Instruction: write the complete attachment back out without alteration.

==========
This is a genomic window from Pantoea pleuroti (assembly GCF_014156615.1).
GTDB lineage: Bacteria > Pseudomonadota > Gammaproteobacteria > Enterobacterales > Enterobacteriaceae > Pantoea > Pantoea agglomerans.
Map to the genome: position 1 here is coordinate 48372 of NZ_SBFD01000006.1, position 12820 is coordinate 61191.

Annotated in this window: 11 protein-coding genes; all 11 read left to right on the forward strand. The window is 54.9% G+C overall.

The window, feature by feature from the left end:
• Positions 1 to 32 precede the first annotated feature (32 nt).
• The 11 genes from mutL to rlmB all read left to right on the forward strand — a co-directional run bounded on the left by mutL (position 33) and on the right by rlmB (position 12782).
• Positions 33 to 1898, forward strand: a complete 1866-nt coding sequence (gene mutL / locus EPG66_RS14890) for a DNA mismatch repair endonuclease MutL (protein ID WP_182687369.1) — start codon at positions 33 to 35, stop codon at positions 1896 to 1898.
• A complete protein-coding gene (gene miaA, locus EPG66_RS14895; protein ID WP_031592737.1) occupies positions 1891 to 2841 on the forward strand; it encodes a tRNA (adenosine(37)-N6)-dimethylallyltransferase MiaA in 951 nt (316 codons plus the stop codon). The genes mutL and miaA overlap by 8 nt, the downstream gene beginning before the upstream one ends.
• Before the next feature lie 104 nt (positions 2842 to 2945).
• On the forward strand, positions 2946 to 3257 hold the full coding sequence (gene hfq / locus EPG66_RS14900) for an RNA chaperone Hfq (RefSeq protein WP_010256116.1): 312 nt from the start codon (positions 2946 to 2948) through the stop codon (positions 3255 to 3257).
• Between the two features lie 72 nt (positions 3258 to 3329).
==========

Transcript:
This is a genomic window from Pantoea pleuroti (assembly GCF_014156615.1).
GTDB lineage: Bacteria > Pseudomonadota > Gammaproteobacteria > Enterobacterales > Enterobacteriaceae > Pantoea > Pantoea agglomerans.
Map to the genome: position 1 here is coordinate 48372 of NZ_SBFD01000006.1, position 12820 is coordinate 61191.

Annotated in this window: 11 protein-coding genes; all 11 read left to right on the forward strand. The window is 54.9% G+C overall.

The window, feature by feature from the left end:
• Positions 1 to 32 precede the first annotated feature (32 nt).
• The 11 genes from mutL to rlmB all read left to right on the forward strand — a co-directional run bounded on the left by mutL (position 33) and on the right by rlmB (position 12782).
• Positions 33 to 1898, forward strand: a complete 1866-nt coding sequence (gene mutL / locus EPG66_RS14890) for a DNA mismatch repair endonuclease MutL (protein ID WP_182687369.1) — start codon at positions 33 to 35, stop codon at positions 1896 to 1898.
• A complete protein-coding gene (gene miaA, locus EPG66_RS14895; protein ID WP_031592737.1) occupies positions 1891 to 2841 on the forward strand; it encodes a tRNA (adenosine(37)-N6)-dimethylallyltransferase MiaA in 951 nt (316 codons plus the stop codon). The genes mutL and miaA overlap by 8 nt, the downstream gene beginning before the upstream one ends.
• Before the next feature lie 104 nt (positions 2842 to 2945).
• On the forward strand, positions 2946 to 3257 hold the full coding sequence (gene hfq / locus EPG66_RS14900) for an RNA chaperone Hfq (RefSeq protein WP_010256116.1): 312 nt from the start codon (positions 2946 to 2948) through the stop codon (positions 3255 to 3257).
• Between the two features lie 72 nt (positions 3258 to 3329).